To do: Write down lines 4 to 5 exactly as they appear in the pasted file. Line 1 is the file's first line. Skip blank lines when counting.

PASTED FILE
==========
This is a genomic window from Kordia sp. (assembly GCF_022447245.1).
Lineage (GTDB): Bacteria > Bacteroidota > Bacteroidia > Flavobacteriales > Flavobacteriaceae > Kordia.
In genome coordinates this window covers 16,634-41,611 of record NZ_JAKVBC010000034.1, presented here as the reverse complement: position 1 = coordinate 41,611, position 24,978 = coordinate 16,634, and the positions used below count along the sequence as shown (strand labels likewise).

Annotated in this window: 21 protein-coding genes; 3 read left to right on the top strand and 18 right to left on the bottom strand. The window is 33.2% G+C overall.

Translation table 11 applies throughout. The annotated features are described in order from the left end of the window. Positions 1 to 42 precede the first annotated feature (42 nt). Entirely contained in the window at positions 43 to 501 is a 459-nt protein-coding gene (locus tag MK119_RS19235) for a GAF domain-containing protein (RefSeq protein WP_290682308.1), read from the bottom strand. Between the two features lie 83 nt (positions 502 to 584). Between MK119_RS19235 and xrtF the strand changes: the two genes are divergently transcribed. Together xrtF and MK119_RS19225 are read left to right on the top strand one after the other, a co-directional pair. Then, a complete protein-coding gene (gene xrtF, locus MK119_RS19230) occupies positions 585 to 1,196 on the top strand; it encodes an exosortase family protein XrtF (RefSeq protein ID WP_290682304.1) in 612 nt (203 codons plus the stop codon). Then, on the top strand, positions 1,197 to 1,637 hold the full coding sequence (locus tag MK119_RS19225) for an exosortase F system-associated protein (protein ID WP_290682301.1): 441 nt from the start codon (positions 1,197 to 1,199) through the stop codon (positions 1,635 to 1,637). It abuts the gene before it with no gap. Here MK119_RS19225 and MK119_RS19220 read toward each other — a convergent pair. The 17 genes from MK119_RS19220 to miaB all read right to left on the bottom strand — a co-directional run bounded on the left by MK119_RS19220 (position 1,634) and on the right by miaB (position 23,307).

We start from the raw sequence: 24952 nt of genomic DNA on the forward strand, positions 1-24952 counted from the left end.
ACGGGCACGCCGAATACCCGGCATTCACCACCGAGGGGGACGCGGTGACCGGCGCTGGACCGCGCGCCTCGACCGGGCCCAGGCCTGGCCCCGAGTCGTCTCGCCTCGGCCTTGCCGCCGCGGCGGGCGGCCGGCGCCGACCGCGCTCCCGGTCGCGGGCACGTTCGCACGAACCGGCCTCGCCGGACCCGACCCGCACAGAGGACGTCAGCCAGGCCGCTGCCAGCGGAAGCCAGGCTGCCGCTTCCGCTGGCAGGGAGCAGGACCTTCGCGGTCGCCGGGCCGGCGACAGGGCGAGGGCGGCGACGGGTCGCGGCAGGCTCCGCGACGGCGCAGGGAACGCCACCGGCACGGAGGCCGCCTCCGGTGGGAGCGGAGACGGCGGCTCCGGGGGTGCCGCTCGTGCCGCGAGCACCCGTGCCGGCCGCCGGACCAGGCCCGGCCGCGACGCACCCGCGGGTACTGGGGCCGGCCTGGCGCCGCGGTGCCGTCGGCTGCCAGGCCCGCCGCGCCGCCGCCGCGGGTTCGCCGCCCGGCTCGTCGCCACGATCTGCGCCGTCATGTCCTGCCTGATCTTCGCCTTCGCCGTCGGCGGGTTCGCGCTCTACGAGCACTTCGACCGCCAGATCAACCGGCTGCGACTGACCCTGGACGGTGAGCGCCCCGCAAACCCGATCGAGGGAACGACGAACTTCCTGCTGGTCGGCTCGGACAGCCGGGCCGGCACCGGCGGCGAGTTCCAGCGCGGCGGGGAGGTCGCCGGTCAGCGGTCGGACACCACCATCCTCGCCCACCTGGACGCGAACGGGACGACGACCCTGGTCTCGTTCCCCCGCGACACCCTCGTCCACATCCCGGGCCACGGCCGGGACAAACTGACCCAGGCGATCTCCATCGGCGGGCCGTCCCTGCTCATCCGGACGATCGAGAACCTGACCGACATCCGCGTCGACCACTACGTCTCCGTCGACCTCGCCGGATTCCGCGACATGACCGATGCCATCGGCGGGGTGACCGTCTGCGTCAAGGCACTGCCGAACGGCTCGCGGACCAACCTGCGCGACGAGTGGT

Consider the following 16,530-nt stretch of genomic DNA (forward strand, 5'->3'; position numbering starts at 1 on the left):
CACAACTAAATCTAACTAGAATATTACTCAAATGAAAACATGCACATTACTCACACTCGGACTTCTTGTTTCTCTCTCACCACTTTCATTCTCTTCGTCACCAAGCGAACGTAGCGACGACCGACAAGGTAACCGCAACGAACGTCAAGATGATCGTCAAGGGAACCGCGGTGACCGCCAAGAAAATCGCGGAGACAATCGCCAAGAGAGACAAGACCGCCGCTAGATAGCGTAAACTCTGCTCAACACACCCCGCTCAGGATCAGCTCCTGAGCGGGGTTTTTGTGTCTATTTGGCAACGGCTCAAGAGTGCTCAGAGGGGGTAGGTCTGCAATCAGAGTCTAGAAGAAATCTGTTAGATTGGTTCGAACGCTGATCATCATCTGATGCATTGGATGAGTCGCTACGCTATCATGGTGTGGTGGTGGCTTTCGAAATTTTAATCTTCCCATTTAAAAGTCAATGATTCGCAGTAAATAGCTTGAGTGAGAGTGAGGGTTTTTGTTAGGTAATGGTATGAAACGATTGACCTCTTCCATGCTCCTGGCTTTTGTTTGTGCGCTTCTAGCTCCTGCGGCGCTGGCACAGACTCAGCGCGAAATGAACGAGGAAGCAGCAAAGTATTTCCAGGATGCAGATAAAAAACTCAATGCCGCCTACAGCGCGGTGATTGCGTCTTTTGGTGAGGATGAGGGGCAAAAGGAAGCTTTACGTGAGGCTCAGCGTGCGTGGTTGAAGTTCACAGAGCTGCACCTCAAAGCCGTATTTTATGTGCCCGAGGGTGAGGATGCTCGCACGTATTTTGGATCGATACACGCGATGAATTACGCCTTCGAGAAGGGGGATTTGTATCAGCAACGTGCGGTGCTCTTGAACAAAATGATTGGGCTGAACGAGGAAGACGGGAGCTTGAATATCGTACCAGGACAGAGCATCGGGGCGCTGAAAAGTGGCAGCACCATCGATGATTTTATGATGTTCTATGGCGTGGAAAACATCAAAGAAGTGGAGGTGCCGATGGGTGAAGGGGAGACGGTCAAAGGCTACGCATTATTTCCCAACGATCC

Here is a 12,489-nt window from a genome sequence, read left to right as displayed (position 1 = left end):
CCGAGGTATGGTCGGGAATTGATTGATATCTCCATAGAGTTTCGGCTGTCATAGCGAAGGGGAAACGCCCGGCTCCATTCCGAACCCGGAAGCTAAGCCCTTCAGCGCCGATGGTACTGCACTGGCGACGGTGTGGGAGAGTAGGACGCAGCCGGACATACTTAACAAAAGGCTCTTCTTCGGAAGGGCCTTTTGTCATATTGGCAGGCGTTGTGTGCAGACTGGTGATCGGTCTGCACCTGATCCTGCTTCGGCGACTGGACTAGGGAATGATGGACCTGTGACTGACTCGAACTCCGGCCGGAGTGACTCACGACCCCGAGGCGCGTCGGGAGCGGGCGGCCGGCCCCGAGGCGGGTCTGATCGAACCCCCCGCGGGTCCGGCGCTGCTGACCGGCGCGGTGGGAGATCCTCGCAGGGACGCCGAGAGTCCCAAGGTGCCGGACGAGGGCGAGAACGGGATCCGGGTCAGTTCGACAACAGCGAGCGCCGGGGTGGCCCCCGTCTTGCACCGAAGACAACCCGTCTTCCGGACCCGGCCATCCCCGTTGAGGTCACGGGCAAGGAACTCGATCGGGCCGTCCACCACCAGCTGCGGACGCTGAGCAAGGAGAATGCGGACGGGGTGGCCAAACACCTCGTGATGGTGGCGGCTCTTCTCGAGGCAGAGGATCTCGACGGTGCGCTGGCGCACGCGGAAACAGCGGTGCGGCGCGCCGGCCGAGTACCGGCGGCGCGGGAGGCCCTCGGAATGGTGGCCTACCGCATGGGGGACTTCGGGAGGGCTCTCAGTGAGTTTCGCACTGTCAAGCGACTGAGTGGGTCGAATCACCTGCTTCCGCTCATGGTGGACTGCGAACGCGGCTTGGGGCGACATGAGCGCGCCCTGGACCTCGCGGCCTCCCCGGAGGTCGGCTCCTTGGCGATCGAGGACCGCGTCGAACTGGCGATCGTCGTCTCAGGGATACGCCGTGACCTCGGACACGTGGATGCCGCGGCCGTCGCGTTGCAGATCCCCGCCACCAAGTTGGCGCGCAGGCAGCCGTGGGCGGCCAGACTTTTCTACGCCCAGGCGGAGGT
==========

Annotated in this window: 21 protein-coding genes; 3 read left to right on the top strand and 18 right to left on the bottom strand. The window is 33.2% G+C overall.

Translation table 11 applies throughout. The annotated features are described in order from the left end of the window. Positions 1 to 42 precede the first annotated feature (42 nt). Entirely contained in the window at positions 43 to 501 is a 459-nt protein-coding gene (locus tag MK119_RS19235) for a GAF domain-containing protein (RefSeq protein WP_290682308.1), read from the bottom strand. Between the two features lie 83 nt (positions 502 to 584). Between MK119_RS19235 and xrtF the strand changes: the two genes are divergently transcribed. Together xrtF and MK119_RS19225 are read left to right on the top strand one after the other, a co-directional pair. Then, a complete protein-coding gene (gene xrtF, locus MK119_RS19230) occupies positions 585 to 1,196 on the top strand; it encodes an exosortase family protein XrtF (RefSeq protein ID WP_290682304.1) in 612 nt (203 codons plus the stop codon). Then, on the top strand, positions 1,197 to 1,637 hold the full coding sequence (locus tag MK119_RS19225) for an exosortase F system-associated protein (protein ID WP_290682301.1): 441 nt from the start codon (positions 1,197 to 1,199) through the stop codon (positions 1,635 to 1,637). It abuts the gene before it with no gap. Here MK119_RS19225 and MK119_RS19220 read toward each other — a convergent pair. The 17 genes from MK119_RS19220 to miaB all read right to left on the bottom strand — a co-directional run bounded on the left by MK119_RS19220 (position 1,634) and on the right by miaB (position 23,307).